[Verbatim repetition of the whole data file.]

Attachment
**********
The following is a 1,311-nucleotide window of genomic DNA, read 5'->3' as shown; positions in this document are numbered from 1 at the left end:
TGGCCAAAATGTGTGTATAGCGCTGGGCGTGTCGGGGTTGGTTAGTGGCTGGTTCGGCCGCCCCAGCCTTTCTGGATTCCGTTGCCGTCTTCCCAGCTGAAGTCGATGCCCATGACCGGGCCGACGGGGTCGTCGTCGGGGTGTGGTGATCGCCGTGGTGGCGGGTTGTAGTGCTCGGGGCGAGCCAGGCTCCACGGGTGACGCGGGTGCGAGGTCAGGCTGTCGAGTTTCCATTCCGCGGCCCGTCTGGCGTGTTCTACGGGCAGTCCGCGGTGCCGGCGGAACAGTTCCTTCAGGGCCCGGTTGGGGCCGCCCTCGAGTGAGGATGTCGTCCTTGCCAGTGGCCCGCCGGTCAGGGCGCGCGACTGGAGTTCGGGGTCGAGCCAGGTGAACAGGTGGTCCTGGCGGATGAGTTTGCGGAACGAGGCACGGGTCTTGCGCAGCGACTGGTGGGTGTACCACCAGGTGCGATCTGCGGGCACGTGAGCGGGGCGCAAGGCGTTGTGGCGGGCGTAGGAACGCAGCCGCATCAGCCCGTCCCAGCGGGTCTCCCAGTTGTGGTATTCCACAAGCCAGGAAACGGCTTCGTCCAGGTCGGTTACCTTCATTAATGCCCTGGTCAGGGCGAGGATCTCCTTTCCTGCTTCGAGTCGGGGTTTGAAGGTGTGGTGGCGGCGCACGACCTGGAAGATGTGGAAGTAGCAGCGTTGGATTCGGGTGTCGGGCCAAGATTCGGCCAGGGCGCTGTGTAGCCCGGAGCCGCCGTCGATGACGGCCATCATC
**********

The following is a 1,311-nucleotide window of genomic DNA, read 5'->3' as shown; positions in this document are numbered from 1 at the left end:
TGGCCAAAATGTGTGTATAGCGCTGGGCGTGTCGGGGTTGGTTAGTGGCTGGTTCGGCCGCCCCAGCCTTTCTGGATTCCGTTGCCGTCTTCCCAGCTGAAGTCGATGCCCATGACCGGGCCGACGGGGTCGTCGTCGGGGTGTGGTGATCGCCGTGGTGGCGGGTTGTAGTGCTCGGGGCGAGCCAGGCTCCACGGGTGACGCGGGTGCGAGGTCAGGCTGTCGAGTTTCCATTCCGCGGCCCGTCTGGCGTGTTCTACGGGCAGTCCGCGGTGCCGGCGGAACAGTTCCTTCAGGGCCCGGTTGGGGCCGCCCTCGAGTGAGGATGTCGTCCTTGCCAGTGGCCCGCCGGTCAGGGCGCGCGACTGGAGTTCGGGGTCGAGCCAGGTGAACAGGTGGTCCTGGCGGATGAGTTTGCGGAACGAGGCACGGGTCTTGCGCAGCGACTGGTGGGTGTACCACCAGGTGCGATCTGCGGGCACGTGAGCGGGGCGCAAGGCGTTGTGGCGGGCGTAGGAACGCAGCCGCATCAGCCCGTCCCAGCGGGTCTCCCAGTTGTGGTATTCCACAAGCCAGGAAACGGCTTCGTCCAGGTCGGTTACCTTCATTAATGCCCTGGTCAGGGCGAGGATCTCCTTTCCTGCTTCGAGTCGGGGTTTGAAGGTGTGGTGGCGGCGCACGACCTGGAAGATGTGGAAGTAGCAGCGTTGGATTCGGGTGTCGGGCCAAGATTCGGCCAGGGCGCTGTGTAGCCCGGAGCCGCCGTCGATGACGGCCATCATC